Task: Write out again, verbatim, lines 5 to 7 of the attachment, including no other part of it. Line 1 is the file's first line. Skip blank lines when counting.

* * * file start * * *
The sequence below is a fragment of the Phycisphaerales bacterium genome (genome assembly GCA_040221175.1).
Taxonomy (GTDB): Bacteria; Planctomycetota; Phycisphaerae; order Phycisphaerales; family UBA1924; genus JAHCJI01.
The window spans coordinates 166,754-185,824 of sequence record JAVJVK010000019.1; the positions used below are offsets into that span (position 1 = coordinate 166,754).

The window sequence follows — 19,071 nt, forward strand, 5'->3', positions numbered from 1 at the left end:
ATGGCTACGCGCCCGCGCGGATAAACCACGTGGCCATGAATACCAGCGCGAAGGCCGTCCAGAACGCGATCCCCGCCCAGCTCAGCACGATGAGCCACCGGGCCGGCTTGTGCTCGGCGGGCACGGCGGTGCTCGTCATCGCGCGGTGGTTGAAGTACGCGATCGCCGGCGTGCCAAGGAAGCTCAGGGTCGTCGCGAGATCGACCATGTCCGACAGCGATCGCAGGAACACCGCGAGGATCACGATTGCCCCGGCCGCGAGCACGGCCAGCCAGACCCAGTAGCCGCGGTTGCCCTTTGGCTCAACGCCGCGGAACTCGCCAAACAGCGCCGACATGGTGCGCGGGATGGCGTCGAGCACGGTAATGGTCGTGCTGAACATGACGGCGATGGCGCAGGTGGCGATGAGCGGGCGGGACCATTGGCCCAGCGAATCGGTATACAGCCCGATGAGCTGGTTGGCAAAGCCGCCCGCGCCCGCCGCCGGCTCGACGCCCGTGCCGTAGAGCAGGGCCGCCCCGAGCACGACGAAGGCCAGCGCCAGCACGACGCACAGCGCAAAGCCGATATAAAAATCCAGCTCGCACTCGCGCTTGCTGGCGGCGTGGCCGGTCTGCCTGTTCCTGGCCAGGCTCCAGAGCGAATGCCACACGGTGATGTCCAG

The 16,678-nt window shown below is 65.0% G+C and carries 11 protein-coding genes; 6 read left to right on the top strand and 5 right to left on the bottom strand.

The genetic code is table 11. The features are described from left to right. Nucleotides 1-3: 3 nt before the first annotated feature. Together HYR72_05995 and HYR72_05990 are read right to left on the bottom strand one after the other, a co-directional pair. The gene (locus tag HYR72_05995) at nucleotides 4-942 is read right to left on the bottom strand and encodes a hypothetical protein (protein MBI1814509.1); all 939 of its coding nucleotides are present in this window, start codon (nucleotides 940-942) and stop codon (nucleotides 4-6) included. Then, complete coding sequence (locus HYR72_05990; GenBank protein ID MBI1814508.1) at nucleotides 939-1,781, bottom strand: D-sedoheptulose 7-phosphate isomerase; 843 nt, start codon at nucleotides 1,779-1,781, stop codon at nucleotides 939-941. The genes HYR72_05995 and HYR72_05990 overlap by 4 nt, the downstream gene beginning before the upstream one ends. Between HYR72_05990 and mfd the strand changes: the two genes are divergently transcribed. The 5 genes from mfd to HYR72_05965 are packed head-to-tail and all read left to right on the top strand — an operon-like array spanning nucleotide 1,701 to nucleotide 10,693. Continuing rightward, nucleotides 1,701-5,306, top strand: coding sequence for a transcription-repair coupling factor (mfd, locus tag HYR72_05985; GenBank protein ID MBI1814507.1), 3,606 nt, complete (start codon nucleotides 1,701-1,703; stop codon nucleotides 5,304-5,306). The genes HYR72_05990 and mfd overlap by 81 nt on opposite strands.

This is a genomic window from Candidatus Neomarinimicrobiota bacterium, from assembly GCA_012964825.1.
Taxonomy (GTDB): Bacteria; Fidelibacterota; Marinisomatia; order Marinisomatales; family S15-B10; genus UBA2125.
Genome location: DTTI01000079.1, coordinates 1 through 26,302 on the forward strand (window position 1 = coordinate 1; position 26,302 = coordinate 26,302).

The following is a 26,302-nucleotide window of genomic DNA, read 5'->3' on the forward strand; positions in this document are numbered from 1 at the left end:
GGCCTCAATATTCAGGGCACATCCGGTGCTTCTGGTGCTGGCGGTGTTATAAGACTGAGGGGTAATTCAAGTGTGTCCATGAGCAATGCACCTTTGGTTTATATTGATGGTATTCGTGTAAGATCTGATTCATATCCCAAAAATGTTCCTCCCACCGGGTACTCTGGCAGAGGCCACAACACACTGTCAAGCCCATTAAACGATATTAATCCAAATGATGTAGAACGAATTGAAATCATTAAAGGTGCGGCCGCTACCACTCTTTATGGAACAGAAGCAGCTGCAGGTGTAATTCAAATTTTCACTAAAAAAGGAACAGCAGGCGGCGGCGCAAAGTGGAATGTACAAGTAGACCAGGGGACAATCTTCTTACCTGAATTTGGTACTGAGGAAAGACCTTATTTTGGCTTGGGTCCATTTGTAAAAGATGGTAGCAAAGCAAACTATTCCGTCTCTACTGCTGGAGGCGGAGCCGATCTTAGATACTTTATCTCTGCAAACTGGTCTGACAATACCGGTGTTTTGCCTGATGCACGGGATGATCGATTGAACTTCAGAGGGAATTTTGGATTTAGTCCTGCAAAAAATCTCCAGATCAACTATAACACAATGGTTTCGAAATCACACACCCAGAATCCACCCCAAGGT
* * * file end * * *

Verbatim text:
ATGGCTACGCGCCCGCGCGGATAAACCACGTGGCCATGAATACCAGCGCGAAGGCCGTCCAGAACGCGATCCCCGCCCAGCTCAGCACGATGAGCCACCGGGCCGGCTTGTGCTCGGCGGGCACGGCGGTGCTCGTCATCGCGCGGTGGTTGAAGTACGCGATCGCCGGCGTGCCAAGGAAGCTCAGGGTCGTCGCGAGATCGACCATGTCCGACAGCGATCGCAGGAACACCGCGAGGATCACGATTGCCCCGGCCGCGAGCACGGCCAGCCAGACCCAGTAGCCGCGGTTGCCCTTTGGCTCAACGCCGCGGAACTCGCCAAACAGCGCCGACATGGTGCGCGGGATGGCGTCGAGCACGGTAATGGTCGTGCTGAACATGACGGCGATGGCGCAGGTGGCGATGAGCGGGCGGGACCATTGGCCCAGCGAATCGGTATACAGCCCGATGAGCTGGTTGGCAAAGCCGCCCGCGCCCGCCGCCGGCTCGACGCCCGTGCCGTAGAGCAGGGCCGCCCCGAGCACGACGAAGGCCAGCGCCAGCACGACGCACAGCGCAAAGCCGATATAAAAATCCAGCTCGCACTCGCGCTTGCTGGCGGCGTGGCCGGTCTGCCTGTTCCTGGCCAGGCTCCAGAGCGAATGCCACACGGTGATGTCCAG

The 16,678-nt window shown below is 65.0% G+C and carries 11 protein-coding genes; 6 read left to right on the top strand and 5 right to left on the bottom strand.

The genetic code is table 11. The features are described from left to right. Nucleotides 1-3: 3 nt before the first annotated feature. Together HYR72_05995 and HYR72_05990 are read right to left on the bottom strand one after the other, a co-directional pair. The gene (locus tag HYR72_05995) at nucleotides 4-942 is read right to left on the bottom strand and encodes a hypothetical protein (protein MBI1814509.1); all 939 of its coding nucleotides are present in this window, start codon (nucleotides 940-942) and stop codon (nucleotides 4-6) included. Then, complete coding sequence (locus HYR72_05990; GenBank protein ID MBI1814508.1) at nucleotides 939-1,781, bottom strand: D-sedoheptulose 7-phosphate isomerase; 843 nt, start codon at nucleotides 1,779-1,781, stop codon at nucleotides 939-941. The genes HYR72_05995 and HYR72_05990 overlap by 4 nt, the downstream gene beginning before the upstream one ends. Between HYR72_05990 and mfd the strand changes: the two genes are divergently transcribed. The 5 genes from mfd to HYR72_05965 are packed head-to-tail and all read left to right on the top strand — an operon-like array spanning nucleotide 1,701 to nucleotide 10,693. Continuing rightward, nucleotides 1,701-5,306, top strand: coding sequence for a transcription-repair coupling factor (mfd, locus tag HYR72_05985; GenBank protein ID MBI1814507.1), 3,606 nt, complete (start codon nucleotides 1,701-1,703; stop codon nucleotides 5,304-5,306). The genes HYR72_05990 and mfd overlap by 81 nt on opposite strands.